En 1945, Hamilton A.R. Gibb a prononcé les conférences Haskell à l’Université de Chicago, soutenant une attitude orientaliste classique concernant, tout d’abord, l’incapacité arabe à se débarrasser de son sentiment intense pour la séparation et l’individualité des événements concrets, et deuxièmement, encourager un certain degré de généralisation méthodologique, arguant de l’existence d’une aversion musulmane dirigée vers les processus de pensée du rationalisme. C’était un point de vue qui était profondément enraciné dans les auteurs orientalistes classiques, de Silvestre de Sacy, à Ernest Renan et Ignac Goldziher à David B. MacDonald.

Cependant, cette analyse ne va pas reconsidérer les questions déjà largement couvertes par la recherche universitaire, mais va plutôt enquêter sur les débats entre Faraḥ Antun, et Muhammad ‘Abduh sur la sécularisation, et le différend sur les sujets spécifiques liés à l’argument Kalam dans le contexte interreligieux du Nahḍa. Dans l’Odyssée de F. Antun, A Syria’s quest on Secularism, Donald M. Reid rapporte le point de vue d’Antun selon lequel la théologie islamique était principalement fondée sur deux affirmations : la toute-puissance de Dieu et le rejet de toute cause secondaire capable de limiter le pouvoir du créateur. Le qadar d’Allah décourage la recherche scientifique et philosophique parce que chaque événement mondain est directement et uniquement lié au comportement de Dieu. La réfutation de Muhammad ‘Abduh a favorisé une nouvelle analyse mutazilite et philosophique qui a pu montrer comment la raison humaine, les causes secondaires et la logique étaient, au contraire, non rejetées par l’Islām, mais profondément enracinées dans la pensée religieuse islamique.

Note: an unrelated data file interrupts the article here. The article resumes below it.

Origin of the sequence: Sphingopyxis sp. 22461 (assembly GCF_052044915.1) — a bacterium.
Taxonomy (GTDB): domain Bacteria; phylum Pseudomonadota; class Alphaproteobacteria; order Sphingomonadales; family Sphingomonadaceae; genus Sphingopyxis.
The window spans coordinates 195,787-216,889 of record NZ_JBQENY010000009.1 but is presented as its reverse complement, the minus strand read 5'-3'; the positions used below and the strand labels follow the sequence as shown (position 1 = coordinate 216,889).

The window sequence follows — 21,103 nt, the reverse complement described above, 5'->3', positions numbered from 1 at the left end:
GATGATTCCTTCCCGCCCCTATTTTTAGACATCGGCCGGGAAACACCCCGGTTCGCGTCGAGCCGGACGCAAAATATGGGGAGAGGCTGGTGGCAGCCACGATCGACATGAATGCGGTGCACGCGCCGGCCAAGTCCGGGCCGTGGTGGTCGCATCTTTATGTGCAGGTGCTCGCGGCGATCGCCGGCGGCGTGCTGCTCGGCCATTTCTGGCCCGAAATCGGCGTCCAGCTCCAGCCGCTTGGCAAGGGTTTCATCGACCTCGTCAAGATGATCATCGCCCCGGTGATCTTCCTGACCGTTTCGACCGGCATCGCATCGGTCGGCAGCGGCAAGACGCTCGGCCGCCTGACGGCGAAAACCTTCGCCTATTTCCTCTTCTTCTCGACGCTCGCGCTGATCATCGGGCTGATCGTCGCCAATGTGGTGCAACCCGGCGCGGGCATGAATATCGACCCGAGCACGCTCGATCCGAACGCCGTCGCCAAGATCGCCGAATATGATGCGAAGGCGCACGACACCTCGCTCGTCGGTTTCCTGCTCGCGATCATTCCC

Le fondateur d’al-Jamia’ah al-‘Uthmaniyah a produit une attaque non seulement contre l’islam, mais aussi contre toutes les religions sémitiques, soulignant la possibilité de créer un État laïque où musulmans et chrétiens pourraient participer sur un pied d’égalité. La position d’Abduh, bien que pas si éloignée, était strictement liée à la nécessité d’avoir une loi basée sur des principes pertinents d’égalité qui pourraient être défendus par une approche islamique réformiste, parce qu’au sein de l’islam, l’État et les religions ne pouvaient pas être séparés, mais pourrait être réformés ensemble. Cette étude cherche à approfondir l’analyse concernant les pierres angulaires de Kalam qui ont été redécouvertes pour soutenir le point de vue de ‘Abduh dans ce débat ouvert, et aussi pour examiner une pensée arabo-chrétienne orientaliste qui, à travers Faraḥ Antun, encouragerait davantage une confrontation au sein de la société arabe qui n’est toujours pas résolue aujourd’hui.

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The historical debate on secularisation between F. Antun and M. Abduh.

Full title : 'The historical debate on secularisation between F. Antun and M. Abduh. God's absolutism and Islam's irrationality as cornerstones of orientalist islamic-christian dispute during the N...